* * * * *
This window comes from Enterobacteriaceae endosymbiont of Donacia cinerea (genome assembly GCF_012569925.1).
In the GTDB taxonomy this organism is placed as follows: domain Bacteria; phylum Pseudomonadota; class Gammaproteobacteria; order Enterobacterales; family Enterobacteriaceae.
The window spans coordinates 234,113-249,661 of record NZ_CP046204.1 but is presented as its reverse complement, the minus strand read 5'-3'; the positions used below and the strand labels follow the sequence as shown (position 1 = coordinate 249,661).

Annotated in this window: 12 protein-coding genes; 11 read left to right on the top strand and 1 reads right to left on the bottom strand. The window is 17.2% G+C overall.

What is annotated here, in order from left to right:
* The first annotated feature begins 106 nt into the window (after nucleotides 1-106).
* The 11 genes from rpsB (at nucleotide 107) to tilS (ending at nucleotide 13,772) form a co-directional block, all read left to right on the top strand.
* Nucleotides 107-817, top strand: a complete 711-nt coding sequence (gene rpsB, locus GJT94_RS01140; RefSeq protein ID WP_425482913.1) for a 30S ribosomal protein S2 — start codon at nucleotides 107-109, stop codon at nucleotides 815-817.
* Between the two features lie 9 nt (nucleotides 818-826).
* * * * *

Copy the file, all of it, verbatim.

This window comes from Enterobacteriaceae endosymbiont of Donacia cinerea (genome assembly GCF_012569925.1).
In the GTDB taxonomy this organism is placed as follows: domain Bacteria; phylum Pseudomonadota; class Gammaproteobacteria; order Enterobacterales; family Enterobacteriaceae.
The window spans coordinates 234,113-249,661 of record NZ_CP046204.1 but is presented as its reverse complement, the minus strand read 5'-3'; the positions used below and the strand labels follow the sequence as shown (position 1 = coordinate 249,661).

Annotated in this window: 12 protein-coding genes; 11 read left to right on the top strand and 1 reads right to left on the bottom strand. The window is 17.2% G+C overall.

What is annotated here, in order from left to right:
* The first annotated feature begins 106 nt into the window (after nucleotides 1-106).
* The 11 genes from rpsB (at nucleotide 107) to tilS (ending at nucleotide 13,772) form a co-directional block, all read left to right on the top strand.
* Nucleotides 107-817, top strand: a complete 711-nt coding sequence (gene rpsB, locus GJT94_RS01140; RefSeq protein ID WP_425482913.1) for a 30S ribosomal protein S2 — start codon at nucleotides 107-109, stop codon at nucleotides 815-817.
* Between the two features lie 9 nt (nucleotides 818-826).